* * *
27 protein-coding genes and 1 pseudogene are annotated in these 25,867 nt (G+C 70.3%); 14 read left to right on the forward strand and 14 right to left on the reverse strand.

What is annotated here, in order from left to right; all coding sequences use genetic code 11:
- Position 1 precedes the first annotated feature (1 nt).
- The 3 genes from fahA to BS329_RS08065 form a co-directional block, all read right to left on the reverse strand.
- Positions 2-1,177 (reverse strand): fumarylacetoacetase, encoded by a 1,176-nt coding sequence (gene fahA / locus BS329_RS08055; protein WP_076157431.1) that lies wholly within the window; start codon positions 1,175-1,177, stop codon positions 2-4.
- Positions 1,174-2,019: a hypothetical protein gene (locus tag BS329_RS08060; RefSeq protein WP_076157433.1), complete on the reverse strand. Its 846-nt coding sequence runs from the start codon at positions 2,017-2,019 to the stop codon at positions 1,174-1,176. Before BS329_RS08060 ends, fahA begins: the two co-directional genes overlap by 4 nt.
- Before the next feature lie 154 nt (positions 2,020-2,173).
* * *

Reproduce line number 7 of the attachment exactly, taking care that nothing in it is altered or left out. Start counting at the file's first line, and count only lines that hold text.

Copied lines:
- Before the next feature lie 154 nt (positions 2,020-2,173).